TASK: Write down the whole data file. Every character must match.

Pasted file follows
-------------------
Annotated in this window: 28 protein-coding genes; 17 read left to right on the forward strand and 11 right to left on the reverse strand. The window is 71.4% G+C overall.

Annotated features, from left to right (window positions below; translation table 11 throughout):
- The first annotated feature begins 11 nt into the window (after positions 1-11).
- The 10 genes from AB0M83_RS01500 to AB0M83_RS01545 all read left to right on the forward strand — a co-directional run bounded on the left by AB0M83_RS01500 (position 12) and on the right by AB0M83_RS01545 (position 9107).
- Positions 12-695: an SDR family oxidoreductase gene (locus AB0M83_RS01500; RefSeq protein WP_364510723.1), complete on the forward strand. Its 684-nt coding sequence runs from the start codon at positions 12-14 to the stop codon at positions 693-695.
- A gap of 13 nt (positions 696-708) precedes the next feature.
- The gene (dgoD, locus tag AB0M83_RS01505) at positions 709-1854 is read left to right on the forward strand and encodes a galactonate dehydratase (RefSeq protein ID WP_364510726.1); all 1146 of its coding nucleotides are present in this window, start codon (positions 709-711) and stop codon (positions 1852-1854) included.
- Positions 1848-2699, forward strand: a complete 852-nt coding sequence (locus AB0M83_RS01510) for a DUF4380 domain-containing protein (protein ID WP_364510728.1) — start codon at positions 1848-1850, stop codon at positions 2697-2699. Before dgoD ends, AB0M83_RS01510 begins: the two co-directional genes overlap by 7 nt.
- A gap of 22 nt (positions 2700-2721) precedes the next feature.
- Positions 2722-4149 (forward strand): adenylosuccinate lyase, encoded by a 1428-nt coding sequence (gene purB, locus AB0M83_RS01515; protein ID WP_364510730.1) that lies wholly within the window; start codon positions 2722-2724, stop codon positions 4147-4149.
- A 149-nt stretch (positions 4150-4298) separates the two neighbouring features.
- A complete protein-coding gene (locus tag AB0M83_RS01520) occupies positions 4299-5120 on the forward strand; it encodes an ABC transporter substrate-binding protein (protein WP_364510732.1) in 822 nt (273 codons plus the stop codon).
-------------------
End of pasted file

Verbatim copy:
Annotated in this window: 28 protein-coding genes; 17 read left to right on the forward strand and 11 right to left on the reverse strand. The window is 71.4% G+C overall.

Annotated features, from left to right (window positions below; translation table 11 throughout):
- The first annotated feature begins 11 nt into the window (after positions 1-11).
- The 10 genes from AB0M83_RS01500 to AB0M83_RS01545 all read left to right on the forward strand — a co-directional run bounded on the left by AB0M83_RS01500 (position 12) and on the right by AB0M83_RS01545 (position 9107).
- Positions 12-695: an SDR family oxidoreductase gene (locus AB0M83_RS01500; RefSeq protein WP_364510723.1), complete on the forward strand. Its 684-nt coding sequence runs from the start codon at positions 12-14 to the stop codon at positions 693-695.
- A gap of 13 nt (positions 696-708) precedes the next feature.
- The gene (dgoD, locus tag AB0M83_RS01505) at positions 709-1854 is read left to right on the forward strand and encodes a galactonate dehydratase (RefSeq protein ID WP_364510726.1); all 1146 of its coding nucleotides are present in this window, start codon (positions 709-711) and stop codon (positions 1852-1854) included.
- Positions 1848-2699, forward strand: a complete 852-nt coding sequence (locus AB0M83_RS01510) for a DUF4380 domain-containing protein (protein ID WP_364510728.1) — start codon at positions 1848-1850, stop codon at positions 2697-2699. Before dgoD ends, AB0M83_RS01510 begins: the two co-directional genes overlap by 7 nt.
- A gap of 22 nt (positions 2700-2721) precedes the next feature.
- Positions 2722-4149 (forward strand): adenylosuccinate lyase, encoded by a 1428-nt coding sequence (gene purB, locus AB0M83_RS01515; protein ID WP_364510730.1) that lies wholly within the window; start codon positions 2722-2724, stop codon positions 4147-4149.
- A 149-nt stretch (positions 4150-4298) separates the two neighbouring features.
- A complete protein-coding gene (locus tag AB0M83_RS01520) occupies positions 4299-5120 on the forward strand; it encodes an ABC transporter substrate-binding protein (protein WP_364510732.1) in 822 nt (273 codons plus the stop codon).